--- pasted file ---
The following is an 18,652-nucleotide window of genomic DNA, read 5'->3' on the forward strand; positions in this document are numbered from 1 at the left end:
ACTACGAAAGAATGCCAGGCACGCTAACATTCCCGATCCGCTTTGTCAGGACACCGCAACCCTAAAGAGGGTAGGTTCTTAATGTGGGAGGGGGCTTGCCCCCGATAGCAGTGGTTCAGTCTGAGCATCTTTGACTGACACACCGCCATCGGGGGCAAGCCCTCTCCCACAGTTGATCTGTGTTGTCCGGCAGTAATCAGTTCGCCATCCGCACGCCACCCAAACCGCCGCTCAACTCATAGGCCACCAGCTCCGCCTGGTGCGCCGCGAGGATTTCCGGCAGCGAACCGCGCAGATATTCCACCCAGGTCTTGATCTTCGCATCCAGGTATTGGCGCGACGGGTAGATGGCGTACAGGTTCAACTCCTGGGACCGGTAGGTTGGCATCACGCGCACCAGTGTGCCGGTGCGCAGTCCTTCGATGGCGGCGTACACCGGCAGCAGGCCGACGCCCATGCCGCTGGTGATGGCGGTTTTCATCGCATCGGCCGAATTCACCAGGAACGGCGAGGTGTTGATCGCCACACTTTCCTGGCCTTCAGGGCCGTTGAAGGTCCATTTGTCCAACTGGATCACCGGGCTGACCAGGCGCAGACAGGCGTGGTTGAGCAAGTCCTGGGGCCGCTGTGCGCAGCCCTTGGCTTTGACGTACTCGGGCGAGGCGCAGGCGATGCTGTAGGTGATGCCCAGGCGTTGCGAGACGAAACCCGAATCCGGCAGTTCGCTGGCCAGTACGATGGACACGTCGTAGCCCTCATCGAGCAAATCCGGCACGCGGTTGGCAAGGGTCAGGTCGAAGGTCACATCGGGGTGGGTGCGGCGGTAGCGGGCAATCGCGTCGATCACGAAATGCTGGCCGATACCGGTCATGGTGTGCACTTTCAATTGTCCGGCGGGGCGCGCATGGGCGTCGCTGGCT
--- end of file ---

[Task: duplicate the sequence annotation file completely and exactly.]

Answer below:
The following is an 18,652-nucleotide window of genomic DNA, read 5'->3' on the forward strand; positions in this document are numbered from 1 at the left end:
ACTACGAAAGAATGCCAGGCACGCTAACATTCCCGATCCGCTTTGTCAGGACACCGCAACCCTAAAGAGGGTAGGTTCTTAATGTGGGAGGGGGCTTGCCCCCGATAGCAGTGGTTCAGTCTGAGCATCTTTGACTGACACACCGCCATCGGGGGCAAGCCCTCTCCCACAGTTGATCTGTGTTGTCCGGCAGTAATCAGTTCGCCATCCGCACGCCACCCAAACCGCCGCTCAACTCATAGGCCACCAGCTCCGCCTGGTGCGCCGCGAGGATTTCCGGCAGCGAACCGCGCAGATATTCCACCCAGGTCTTGATCTTCGCATCCAGGTATTGGCGCGACGGGTAGATGGCGTACAGGTTCAACTCCTGGGACCGGTAGGTTGGCATCACGCGCACCAGTGTGCCGGTGCGCAGTCCTTCGATGGCGGCGTACACCGGCAGCAGGCCGACGCCCATGCCGCTGGTGATGGCGGTTTTCATCGCATCGGCCGAATTCACCAGGAACGGCGAGGTGTTGATCGCCACACTTTCCTGGCCTTCAGGGCCGTTGAAGGTCCATTTGTCCAACTGGATCACCGGGCTGACCAGGCGCAGACAGGCGTGGTTGAGCAAGTCCTGGGGCCGCTGTGCGCAGCCCTTGGCTTTGACGTACTCGGGCGAGGCGCAGGCGATGCTGTAGGTGATGCCCAGGCGTTGCGAGACGAAACCCGAATCCGGCAGTTCGCTGGCCAGTACGATGGACACGTCGTAGCCCTCATCGAGCAAATCCGGCACGCGGTTGGCAAGGGTCAGGTCGAAGGTCACATCGGGGTGGGTGCGGCGGTAGCGGGCAATCGCGTCGATCACGAAATGCTGGCCGATACCGGTCATGGTGTGCACTTTCAATTGTCCGGCGGGGCGCGCATGGGCGTCGCTGGCT